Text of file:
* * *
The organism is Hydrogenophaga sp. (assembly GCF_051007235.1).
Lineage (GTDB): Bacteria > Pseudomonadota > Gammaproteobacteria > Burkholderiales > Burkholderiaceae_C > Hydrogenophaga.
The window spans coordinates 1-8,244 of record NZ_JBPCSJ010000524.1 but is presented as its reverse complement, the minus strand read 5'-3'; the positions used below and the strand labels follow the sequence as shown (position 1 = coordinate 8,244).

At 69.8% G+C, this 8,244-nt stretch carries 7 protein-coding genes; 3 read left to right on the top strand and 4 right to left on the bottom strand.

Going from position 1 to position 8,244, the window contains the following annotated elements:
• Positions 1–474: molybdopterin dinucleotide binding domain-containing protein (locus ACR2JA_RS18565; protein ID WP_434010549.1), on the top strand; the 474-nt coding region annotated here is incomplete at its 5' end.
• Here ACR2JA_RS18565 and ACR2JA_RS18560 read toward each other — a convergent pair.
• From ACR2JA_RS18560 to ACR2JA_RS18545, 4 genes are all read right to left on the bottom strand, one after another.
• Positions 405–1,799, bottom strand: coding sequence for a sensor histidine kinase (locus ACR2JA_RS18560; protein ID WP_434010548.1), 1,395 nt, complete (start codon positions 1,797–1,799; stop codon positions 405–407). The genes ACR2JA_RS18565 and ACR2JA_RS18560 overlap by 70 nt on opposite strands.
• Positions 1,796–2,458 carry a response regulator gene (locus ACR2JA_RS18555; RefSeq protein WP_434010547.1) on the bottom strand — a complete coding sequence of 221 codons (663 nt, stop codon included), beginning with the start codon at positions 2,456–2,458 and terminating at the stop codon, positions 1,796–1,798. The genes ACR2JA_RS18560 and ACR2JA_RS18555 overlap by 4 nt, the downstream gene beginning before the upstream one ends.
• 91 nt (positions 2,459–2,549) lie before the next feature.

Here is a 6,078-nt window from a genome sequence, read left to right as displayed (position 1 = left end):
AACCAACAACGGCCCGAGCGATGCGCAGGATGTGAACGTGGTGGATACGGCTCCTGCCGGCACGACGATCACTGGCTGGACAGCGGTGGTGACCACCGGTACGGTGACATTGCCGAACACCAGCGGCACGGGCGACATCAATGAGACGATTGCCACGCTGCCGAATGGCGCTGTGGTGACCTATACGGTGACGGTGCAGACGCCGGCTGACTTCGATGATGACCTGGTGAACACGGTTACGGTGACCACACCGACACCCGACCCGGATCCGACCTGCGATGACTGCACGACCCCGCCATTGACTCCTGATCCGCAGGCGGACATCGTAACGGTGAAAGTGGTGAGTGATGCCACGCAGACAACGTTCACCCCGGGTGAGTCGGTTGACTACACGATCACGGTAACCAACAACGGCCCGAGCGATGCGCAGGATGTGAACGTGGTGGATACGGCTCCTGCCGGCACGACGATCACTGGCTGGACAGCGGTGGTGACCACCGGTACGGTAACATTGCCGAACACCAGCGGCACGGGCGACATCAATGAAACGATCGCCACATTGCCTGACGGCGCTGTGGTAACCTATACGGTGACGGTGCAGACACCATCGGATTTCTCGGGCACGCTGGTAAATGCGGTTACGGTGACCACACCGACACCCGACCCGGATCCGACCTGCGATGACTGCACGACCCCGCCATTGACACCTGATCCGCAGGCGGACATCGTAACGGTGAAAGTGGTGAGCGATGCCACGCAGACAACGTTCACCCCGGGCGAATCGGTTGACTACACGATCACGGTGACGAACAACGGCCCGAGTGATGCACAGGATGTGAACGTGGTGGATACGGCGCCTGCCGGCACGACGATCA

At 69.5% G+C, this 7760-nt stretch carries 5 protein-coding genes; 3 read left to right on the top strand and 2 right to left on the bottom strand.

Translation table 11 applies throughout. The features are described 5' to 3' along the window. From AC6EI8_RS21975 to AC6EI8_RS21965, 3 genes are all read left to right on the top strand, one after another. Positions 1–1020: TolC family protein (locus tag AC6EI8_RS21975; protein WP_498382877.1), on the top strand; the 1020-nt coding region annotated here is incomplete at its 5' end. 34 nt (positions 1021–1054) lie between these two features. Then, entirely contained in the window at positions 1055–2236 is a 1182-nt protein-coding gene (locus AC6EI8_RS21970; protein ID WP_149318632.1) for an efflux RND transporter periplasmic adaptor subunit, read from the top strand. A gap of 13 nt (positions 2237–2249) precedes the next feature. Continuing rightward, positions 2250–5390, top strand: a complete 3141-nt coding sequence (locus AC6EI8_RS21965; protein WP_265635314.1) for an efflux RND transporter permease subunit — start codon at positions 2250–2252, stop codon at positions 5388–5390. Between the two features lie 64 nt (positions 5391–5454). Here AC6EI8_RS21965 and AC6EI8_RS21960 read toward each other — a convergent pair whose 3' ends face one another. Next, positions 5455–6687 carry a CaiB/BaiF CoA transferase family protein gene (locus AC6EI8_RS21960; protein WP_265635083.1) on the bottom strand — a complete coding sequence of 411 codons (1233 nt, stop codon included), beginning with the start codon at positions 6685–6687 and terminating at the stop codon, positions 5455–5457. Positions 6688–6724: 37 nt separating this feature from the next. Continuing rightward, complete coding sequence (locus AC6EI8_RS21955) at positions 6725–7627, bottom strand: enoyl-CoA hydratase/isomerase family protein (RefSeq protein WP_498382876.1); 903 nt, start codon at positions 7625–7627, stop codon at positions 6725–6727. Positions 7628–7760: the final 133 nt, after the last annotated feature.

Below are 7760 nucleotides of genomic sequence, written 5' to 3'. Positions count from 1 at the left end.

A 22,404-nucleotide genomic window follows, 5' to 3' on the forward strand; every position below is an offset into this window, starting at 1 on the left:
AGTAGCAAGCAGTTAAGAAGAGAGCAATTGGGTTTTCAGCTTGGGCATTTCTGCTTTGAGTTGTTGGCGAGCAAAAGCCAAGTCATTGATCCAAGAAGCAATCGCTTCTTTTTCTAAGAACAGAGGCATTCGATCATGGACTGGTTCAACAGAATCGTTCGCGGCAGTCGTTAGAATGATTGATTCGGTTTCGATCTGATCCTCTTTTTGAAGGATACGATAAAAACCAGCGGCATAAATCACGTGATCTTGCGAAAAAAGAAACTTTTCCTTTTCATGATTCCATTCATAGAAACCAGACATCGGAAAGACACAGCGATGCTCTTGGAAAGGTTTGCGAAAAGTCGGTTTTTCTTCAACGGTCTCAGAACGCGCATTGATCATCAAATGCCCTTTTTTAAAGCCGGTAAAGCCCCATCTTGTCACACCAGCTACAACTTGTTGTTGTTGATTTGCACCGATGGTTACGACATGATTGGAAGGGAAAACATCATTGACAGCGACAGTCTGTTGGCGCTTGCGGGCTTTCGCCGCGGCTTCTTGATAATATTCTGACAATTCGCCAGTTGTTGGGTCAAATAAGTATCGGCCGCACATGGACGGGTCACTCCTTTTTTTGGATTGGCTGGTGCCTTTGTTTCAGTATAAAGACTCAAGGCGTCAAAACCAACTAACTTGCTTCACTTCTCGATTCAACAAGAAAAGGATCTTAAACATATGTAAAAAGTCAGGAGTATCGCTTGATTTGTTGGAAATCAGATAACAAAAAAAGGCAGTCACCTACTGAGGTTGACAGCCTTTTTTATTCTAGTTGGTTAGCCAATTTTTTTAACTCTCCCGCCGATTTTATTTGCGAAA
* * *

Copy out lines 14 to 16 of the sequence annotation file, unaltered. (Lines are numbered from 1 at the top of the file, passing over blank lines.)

At 69.5% G+C, this 7760-nt stretch carries 5 protein-coding genes; 3 read left to right on the top strand and 2 right to left on the bottom strand.

Translation table 11 applies throughout. The features are described 5' to 3' along the window. From AC6EI8_RS21975 to AC6EI8_RS21965, 3 genes are all read left to right on the top strand, one after another. Positions 1–1020: TolC family protein (locus tag AC6EI8_RS21975; protein WP_498382877.1), on the top strand; the 1020-nt coding region annotated here is incomplete at its 5' end. 34 nt (positions 1021–1054) lie between these two features. Then, entirely contained in the window at positions 1055–2236 is a 1182-nt protein-coding gene (locus AC6EI8_RS21970; protein ID WP_149318632.1) for an efflux RND transporter periplasmic adaptor subunit, read from the top strand. A gap of 13 nt (positions 2237–2249) precedes the next feature. Continuing rightward, positions 2250–5390, top strand: a complete 3141-nt coding sequence (locus AC6EI8_RS21965; protein WP_265635314.1) for an efflux RND transporter permease subunit — start codon at positions 2250–2252, stop codon at positions 5388–5390. Between the two features lie 64 nt (positions 5391–5454). Here AC6EI8_RS21965 and AC6EI8_RS21960 read toward each other — a convergent pair whose 3' ends face one another. Next, positions 5455–6687 carry a CaiB/BaiF CoA transferase family protein gene (locus AC6EI8_RS21960; protein WP_265635083.1) on the bottom strand — a complete coding sequence of 411 codons (1233 nt, stop codon included), beginning with the start codon at positions 6685–6687 and terminating at the stop codon, positions 5455–5457. Positions 6688–6724: 37 nt separating this feature from the next. Continuing rightward, complete coding sequence (locus AC6EI8_RS21955) at positions 6725–7627, bottom strand: enoyl-CoA hydratase/isomerase family protein (RefSeq protein WP_498382876.1); 903 nt, start codon at positions 7625–7627, stop codon at positions 6725–6727. Positions 7628–7760: the final 133 nt, after the last annotated feature.

Below are 7760 nucleotides of genomic sequence, written 5' to 3'. Positions count from 1 at the left end.